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Edit: I am using the terms "primary" & "secondary" cards below loosely. I'm just assuming the Intel card is considered the first card.

I recently discovered how to use my secondary graphics card (nVidia GeForce 930MX) to render a game on my Windows 10 system. However, when I do so, FFmpeg no longer captures what is displayed in that window. It captures whatever is displayed from the primary card (Intel(R) HD Graphics 630) at the coordinates of said window. Is there an argument that can be passed to FFmpeg's gdigrab or dshow formats to specify on which card the window/app is being rendered?

Example of command with gdigrab:

ffmpeg -format gdigrab -i title="<window name>" -c:v libx264 -preset ultrafast -qp 0 \
  -x264opts keyint="1" "<outfile>"

Example of command with dshow (window info read from registry):

ffmpeg -format dshow -i video="video-capture-recorder" -c:v libx264 -preset ultrafast \
  -qp 0 -x264opts keyint="1" "<outfile>"

I have been searching around the internet for quite a while, but haven't found much information on it.

I did try using the hwaccel & hwaccel_device arguments, but still Intel card is captured. I'm thinking these are actually to allow FFmpeg to take advantage of the hardware resources for its own performance?

ffmpeg -hwaccel_device 0 -hwaccel nvdec -f gdigrab -i title="<window name>" \
  -c:v libx264 -preset ultrafast -qp 0 -x264opts keyint="1" "<outfile>"
ffmpeg -hwaccel_device 1 -hwaccel nvdec -f gdigrab -i title="<window name>" \
  -c:v libx264 -preset ultrafast -qp 0 -x264opts keyint="1" "<outfile>"

...

[AVHWDeviceContext @ 000001f78689ef40] cu->cuDeviceGet(&cu_device, device_idx) failed -> CUDA_ERROR_INVALID_DEVICE: invalid device ordinal
Device creation failed: -1313558101.
[bmp @ 000001f7883ada40] No device available for decoder: device type cuda needed for codec bmp.
ffmpeg -hwaccel_device 1 -hwaccel cuvid -f gdigrab -i title="<window name>" \
  -c:v libx264 -preset ultrafast -qp 0 -x264opts keyint="1" "<outfile>"

Edit: Perhaps because the command using -hwaccel_device 0 -hwaccel nvdec doesn't exit with an error, this means that the nVidia GPU is considered card 0 & Intel is card 1?

In case it helps, I am on an HP Pavilion 24-b217c.

  • Possibly related to trac.ffmpeg.org/ticket/7718 although in your case, it appears the final buffer is composited at a latter stage, so not accessible to gdigrab. nvdec/hwaccel is irrelevant here, as they are meant for decoding compressed input on the GPU. You are working with raw frames as input. – Gyan Feb 12 at 11:12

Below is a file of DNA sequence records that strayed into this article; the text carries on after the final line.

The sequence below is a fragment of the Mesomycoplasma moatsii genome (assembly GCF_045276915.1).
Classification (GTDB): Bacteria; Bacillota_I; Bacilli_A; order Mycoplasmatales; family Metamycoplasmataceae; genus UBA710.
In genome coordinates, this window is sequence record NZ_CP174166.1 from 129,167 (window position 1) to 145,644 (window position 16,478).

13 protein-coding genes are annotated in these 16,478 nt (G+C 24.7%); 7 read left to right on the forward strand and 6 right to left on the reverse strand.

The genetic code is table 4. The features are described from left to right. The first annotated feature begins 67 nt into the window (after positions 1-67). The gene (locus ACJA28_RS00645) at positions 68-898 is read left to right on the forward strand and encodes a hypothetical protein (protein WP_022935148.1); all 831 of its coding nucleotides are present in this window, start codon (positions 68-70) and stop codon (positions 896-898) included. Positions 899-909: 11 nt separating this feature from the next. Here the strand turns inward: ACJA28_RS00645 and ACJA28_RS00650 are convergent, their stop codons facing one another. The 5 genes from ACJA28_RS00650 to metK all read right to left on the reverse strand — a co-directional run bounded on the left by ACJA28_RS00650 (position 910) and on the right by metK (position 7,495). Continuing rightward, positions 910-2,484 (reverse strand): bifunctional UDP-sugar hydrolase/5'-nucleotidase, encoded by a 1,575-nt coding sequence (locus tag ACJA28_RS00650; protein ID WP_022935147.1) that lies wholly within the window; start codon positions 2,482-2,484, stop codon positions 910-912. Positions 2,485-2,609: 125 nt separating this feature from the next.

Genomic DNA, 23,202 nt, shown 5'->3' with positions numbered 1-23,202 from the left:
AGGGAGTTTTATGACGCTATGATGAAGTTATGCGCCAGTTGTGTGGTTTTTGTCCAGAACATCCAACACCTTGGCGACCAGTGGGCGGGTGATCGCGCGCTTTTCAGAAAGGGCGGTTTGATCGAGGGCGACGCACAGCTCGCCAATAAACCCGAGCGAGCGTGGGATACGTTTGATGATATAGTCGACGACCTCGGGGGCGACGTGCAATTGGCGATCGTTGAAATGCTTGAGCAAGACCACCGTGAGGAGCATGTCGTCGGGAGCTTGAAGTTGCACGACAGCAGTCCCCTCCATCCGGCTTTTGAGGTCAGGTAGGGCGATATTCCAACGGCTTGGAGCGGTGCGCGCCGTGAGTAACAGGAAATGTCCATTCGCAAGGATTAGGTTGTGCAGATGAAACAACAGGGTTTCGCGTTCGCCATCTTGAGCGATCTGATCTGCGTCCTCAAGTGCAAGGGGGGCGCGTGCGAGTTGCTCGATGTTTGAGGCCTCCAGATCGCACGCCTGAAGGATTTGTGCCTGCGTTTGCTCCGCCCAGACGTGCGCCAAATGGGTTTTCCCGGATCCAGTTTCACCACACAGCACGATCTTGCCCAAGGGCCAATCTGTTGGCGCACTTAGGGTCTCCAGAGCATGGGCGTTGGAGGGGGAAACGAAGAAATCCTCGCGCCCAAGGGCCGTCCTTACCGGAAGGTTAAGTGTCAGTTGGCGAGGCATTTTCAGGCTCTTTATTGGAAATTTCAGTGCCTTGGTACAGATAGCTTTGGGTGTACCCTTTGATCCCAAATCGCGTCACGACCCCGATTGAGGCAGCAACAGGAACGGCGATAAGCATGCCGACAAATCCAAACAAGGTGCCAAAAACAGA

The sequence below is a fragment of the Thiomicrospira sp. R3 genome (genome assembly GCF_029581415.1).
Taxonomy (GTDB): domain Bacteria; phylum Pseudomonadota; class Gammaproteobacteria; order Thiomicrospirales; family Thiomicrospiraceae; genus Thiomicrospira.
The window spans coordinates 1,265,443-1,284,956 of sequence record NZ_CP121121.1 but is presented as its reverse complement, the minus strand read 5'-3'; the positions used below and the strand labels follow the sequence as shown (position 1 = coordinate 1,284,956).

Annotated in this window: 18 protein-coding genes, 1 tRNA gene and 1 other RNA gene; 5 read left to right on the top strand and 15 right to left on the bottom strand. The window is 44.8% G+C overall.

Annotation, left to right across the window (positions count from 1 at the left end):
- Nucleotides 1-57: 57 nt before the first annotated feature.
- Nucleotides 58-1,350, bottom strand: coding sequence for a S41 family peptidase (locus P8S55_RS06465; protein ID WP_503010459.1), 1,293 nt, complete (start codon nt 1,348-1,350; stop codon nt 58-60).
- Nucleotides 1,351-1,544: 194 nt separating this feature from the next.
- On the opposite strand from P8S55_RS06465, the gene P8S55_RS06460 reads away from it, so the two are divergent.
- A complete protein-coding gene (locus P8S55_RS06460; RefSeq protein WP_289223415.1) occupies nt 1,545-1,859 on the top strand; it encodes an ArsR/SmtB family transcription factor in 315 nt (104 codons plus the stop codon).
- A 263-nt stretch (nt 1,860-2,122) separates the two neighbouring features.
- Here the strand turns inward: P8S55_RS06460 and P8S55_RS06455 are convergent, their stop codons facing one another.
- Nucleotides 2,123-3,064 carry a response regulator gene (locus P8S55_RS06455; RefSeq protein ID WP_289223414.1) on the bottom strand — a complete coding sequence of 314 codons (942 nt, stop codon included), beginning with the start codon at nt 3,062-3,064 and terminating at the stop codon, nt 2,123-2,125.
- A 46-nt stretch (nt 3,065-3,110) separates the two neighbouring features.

• This command ffmpeg -f gdigrab -i desktop -c:v h264_nvenc -gpu list -f null - will list your GPUs for you and the index number. You may just need to switch around which GPU is being used for h/w encoding. Depending on how your devices get enumerated will dictate what GPU gets assigned to what index. Index of a GPU is usually pretty static, but not if you have a dockable GPU, e.g. Microsoft Surface Book 2, desktop with multiple cards, eGPU over Thunderbolt, etc. When you run that command you will get an error about the encoder, just ignore it. – Justin Sep 9 at 20:05
  • You can of course change "desktop" to "<window name>" if there is a specific window you are trying to analyze. – Justin Sep 9 at 20:07
  • There are known (well documented and understood) and known (poorly documented and poorly understood) issues with capturing hardware accelerated windows with any software solution, not just ffmpeg. That said, your error message indicates the 930MX is not capable of supporting the h/w decode option your requested. And looking through the NVidia encode/decode support matrix (which isn't always accurate), it does appear that your 930MX is not up to the job. Your CPU most likely has Intel QuickSync on it. – Justin Sep 9 at 20:12
  • When I say the NVidia encode/decode support matrix is inaccurate I mean that the information there is correct for those GPUs indicated to support the features, but often incomplete with missing GPU information or indicating that a GPU does not support that feature when in actuality it does because of the particular SKU of the GPU you happen to have. – Justin Sep 9 at 20:15

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